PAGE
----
Empathy is the experience of understanding another person’s condition from their perspective. You place yourself in their shoes and feel what they are feeling. As a friend or loved one of someone incarcerated, we have to be careful not to become hard hearted towards them. We must always remember that if not for the Grace of God, it could have been us behind bars. As we operate in empathy we tap into compassion.
I remember reading a story about a juror in a case of a young white teen who had committed a horrible crime. This juror could not bring herself to send this teen away to prison for his crime, because when she looked at him it reminded her of her grandson. She empathized with the parents of the teen and it caused compassion to flow through her. The article went on to say that many times because white jurors cannot empathize with black teens they are sent away to prison. The white teen was looked at as that’s my son or grandson and the black teen was looked at as a bad child that needs to be taught a lesson.
In short, the incarcerated many times will not find empathy, which brings compassion, in the court system or prison and it’s another painful blow if they don’t get the compassion from their family members, friends and loved ones. Many times you are the only person they have left in this world.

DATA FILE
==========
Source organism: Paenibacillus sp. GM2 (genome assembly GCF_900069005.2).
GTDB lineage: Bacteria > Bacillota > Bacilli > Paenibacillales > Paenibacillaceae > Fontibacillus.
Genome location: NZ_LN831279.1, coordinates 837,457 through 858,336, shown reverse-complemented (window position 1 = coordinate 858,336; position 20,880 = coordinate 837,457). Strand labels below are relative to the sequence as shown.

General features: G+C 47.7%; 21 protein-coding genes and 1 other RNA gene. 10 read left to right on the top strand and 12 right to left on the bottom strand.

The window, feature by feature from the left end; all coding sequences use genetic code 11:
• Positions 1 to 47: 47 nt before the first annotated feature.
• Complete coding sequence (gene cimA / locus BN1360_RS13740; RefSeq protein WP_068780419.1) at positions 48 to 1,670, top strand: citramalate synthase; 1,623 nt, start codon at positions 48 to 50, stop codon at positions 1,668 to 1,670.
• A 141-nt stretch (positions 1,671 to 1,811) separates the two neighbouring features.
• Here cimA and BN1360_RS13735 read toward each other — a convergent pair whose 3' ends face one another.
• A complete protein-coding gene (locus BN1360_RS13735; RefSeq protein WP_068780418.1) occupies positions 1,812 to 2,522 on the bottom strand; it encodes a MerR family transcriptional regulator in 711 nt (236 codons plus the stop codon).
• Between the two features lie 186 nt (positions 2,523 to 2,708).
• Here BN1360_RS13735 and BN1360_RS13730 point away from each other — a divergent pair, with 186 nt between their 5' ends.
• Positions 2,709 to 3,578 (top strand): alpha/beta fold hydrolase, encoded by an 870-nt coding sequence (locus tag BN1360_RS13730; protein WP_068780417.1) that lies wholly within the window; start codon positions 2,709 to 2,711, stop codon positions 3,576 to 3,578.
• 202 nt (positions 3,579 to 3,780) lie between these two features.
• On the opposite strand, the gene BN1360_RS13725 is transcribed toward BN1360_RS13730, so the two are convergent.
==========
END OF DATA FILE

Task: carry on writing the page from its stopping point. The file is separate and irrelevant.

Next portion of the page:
Let’s continue to be a source of love in the lives of the incarcerated, by tapping into EMPATHY.
“I do not ask the wounded person how he feels; I myself become the wounded person.” ― Walt Whitman, Song of Myself
If you would like to share with our readers how you deal with a loved one or friend being incarcerated please email us your testimony. We will go through the ones we receive and use some for the Newsletter. Please limit your testimony to one page and include a picture of yourself if possible.
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Yours in Christ,
Pastor Frank M. Bafford, Sr.